Spanish. 2 hour, 40 minutes
Visions of Eight
The Munich organizers had a very specific hope for their “Joyful Games,” one of openness and peace. It didn’t quite work out that way, as we all know. But to watch this fascinating collection of shorts from eight acclaimed directors is to get new viewpoints on the sporting event that was, ultimately, so completely overshadowed.
English. 1 hour, 50 minutes
1984: Los Angeles
16 Days of Glory
Bud Greenspan’s first Olympic outing set a template for decades of future films. Lavishly shot and bursting with a massive selection of events, 16 Days of Glory is a wonderful record of the Games that saved the Games. Watch it and then read our review!
English. 4 hours, 44 minutes
This is a beautifully produced film of a truly exceptional Games. Free of commentary except for in-stadium announcers, it was beautifully captured on analog film with a judiciously used soundtrack. Unfortunately the YouTube version is a poor pre-restoration version, as the Criterion version is stunning.
Spanish. 2 hours, 10 minutes
The Everlasting Flame
The story of China’s emergence on the world stage, begun in Greenspan’s 16 Days of Glory, was fully realized in 2008 at Beijing. This film opens with a lengthy segment on the colossal, memorable Opening Ceremony, and then a mix of sporting highlights and athlete features. It seems a little overly reliant on broadcast footage, but thankfully it’s pretty high-quality footage. We’re looking forward to a full viewing here.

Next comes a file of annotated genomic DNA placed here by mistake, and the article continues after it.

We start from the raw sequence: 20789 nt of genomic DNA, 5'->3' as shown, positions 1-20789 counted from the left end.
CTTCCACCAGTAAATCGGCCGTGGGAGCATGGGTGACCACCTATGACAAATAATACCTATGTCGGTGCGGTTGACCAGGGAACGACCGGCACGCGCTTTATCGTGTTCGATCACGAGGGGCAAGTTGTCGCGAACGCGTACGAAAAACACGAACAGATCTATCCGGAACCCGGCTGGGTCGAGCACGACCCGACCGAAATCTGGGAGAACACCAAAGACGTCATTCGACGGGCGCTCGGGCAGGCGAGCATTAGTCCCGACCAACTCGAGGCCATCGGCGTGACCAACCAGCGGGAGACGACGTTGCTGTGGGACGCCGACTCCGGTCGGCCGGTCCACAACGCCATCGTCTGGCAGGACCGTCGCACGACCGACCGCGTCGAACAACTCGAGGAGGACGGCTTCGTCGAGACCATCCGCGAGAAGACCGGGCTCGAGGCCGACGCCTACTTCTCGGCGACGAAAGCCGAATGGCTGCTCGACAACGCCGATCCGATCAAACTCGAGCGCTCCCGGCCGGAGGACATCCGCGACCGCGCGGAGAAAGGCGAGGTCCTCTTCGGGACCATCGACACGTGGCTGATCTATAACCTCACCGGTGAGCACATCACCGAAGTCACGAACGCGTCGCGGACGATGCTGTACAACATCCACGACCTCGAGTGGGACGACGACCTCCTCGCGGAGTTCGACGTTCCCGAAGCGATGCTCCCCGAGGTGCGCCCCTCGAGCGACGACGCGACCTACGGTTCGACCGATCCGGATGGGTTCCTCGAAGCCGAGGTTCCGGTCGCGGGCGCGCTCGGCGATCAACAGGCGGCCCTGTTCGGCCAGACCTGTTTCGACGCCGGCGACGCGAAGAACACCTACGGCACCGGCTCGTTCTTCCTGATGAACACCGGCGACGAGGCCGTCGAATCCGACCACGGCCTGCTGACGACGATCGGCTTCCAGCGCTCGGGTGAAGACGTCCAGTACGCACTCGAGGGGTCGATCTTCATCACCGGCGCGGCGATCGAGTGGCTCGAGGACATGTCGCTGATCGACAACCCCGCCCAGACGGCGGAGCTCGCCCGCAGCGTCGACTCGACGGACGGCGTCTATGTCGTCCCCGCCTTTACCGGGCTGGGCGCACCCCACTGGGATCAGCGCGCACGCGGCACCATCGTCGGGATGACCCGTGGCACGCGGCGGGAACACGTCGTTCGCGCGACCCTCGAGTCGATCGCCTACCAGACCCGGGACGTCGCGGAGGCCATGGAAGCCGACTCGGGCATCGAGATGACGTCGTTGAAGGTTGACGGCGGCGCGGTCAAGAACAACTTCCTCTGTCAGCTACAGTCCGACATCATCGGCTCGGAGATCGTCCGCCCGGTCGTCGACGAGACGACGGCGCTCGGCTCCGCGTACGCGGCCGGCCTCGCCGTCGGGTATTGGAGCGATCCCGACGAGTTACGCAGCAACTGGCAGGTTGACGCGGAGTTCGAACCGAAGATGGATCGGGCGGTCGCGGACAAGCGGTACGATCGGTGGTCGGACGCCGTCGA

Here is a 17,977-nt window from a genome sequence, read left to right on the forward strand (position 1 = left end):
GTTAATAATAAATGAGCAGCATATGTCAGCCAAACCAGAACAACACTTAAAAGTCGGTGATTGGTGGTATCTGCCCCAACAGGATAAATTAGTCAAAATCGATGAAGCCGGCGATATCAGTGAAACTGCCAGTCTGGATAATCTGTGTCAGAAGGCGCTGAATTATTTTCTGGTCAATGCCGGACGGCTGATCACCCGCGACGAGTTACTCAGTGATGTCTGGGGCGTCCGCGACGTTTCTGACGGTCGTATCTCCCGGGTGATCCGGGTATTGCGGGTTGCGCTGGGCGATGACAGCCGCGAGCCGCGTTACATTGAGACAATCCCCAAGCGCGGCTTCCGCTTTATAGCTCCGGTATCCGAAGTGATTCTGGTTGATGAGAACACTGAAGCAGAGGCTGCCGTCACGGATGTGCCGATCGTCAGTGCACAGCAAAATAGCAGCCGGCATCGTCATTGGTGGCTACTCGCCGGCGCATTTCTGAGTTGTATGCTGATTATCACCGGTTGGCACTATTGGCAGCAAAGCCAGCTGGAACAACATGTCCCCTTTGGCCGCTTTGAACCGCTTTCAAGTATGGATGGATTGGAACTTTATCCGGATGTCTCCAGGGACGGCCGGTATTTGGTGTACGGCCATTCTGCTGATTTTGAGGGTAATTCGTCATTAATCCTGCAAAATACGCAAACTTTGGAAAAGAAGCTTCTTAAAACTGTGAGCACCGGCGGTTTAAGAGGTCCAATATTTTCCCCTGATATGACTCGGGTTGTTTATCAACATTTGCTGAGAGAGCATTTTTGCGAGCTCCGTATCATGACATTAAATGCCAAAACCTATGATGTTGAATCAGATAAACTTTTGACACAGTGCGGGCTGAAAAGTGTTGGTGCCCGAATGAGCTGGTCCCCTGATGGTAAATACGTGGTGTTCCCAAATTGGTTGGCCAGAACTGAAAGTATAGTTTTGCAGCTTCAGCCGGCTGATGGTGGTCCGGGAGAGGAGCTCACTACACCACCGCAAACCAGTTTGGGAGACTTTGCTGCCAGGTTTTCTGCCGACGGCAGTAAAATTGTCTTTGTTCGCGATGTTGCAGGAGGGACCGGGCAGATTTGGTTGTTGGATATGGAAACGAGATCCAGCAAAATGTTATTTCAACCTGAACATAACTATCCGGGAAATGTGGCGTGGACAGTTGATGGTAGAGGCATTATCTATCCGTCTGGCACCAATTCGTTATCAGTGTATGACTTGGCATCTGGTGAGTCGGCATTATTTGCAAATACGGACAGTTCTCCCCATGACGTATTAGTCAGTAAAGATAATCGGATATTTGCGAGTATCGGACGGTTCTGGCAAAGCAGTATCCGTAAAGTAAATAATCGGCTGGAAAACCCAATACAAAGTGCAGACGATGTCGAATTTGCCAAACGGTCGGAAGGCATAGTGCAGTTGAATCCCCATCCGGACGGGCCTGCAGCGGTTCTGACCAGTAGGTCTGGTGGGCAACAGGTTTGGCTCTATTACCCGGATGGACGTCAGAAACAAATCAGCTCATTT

English. 1 hours, 41 minutes
1928: St. Moritz
The White Stadium
Just as the earliest film in the YouTube selection was the second St. Moritz Games, the earliest film in Criterion’s digital sampler is the first St. Moritz Games. 1928 saw the II Olympic Winter Games take place in this remarkable place. Sonja Henie wins her first Olympic title, the legendary Cresta Run hosts bobsled, and curling has an unofficial but charming appearance—before disappearing for 70 years. This past winter the Youth Olympic Games held some of its events in St. Moritz, making it a three-time host, in a manner of speaking. Despite being a silent film, this is a delightful look at the origins of winter sport, full of festive characters.
Silent, with a new score. 2 hours, 3 minutes
1956: Cortina D’Ampezzo
This is the first winter film we looked at here, and it’s a fun, quirky little piece. Toni Sailer takes his star turn and the men’s 50km cross-country race is a tense experience. The setting, of course, is absolutely stunning from every vantage. In solidarity with the people of Italy, and with the Olympic world set to revisit Cortina in 2026, it’s a great time to check out the first excursion to this beautiful hamlet.
Italian. 1 hour, 36 minutes
13 Days in France
One of the two Grenoble films, 13 Days in France seems to be about the feeling of being at these Games. There’s plenty of sport footage, but also plenty of spectators, behind-the-scenes visits, and even a nightclub outing. It looks pretty cool.
French. 1 hour, 52 minutes
Criterion’s 11-Film Digital Bundle
Olympic Glory Bundle
Highlights from 100 Years of Olympic Films
All 11 of these films are available in a single bundle, which is a tremendous value compared to the individual prices: three films would cost $45; you can get 11 for $50. If you’re interested in owning these Olympic time capsules, definitely give the bundle a look!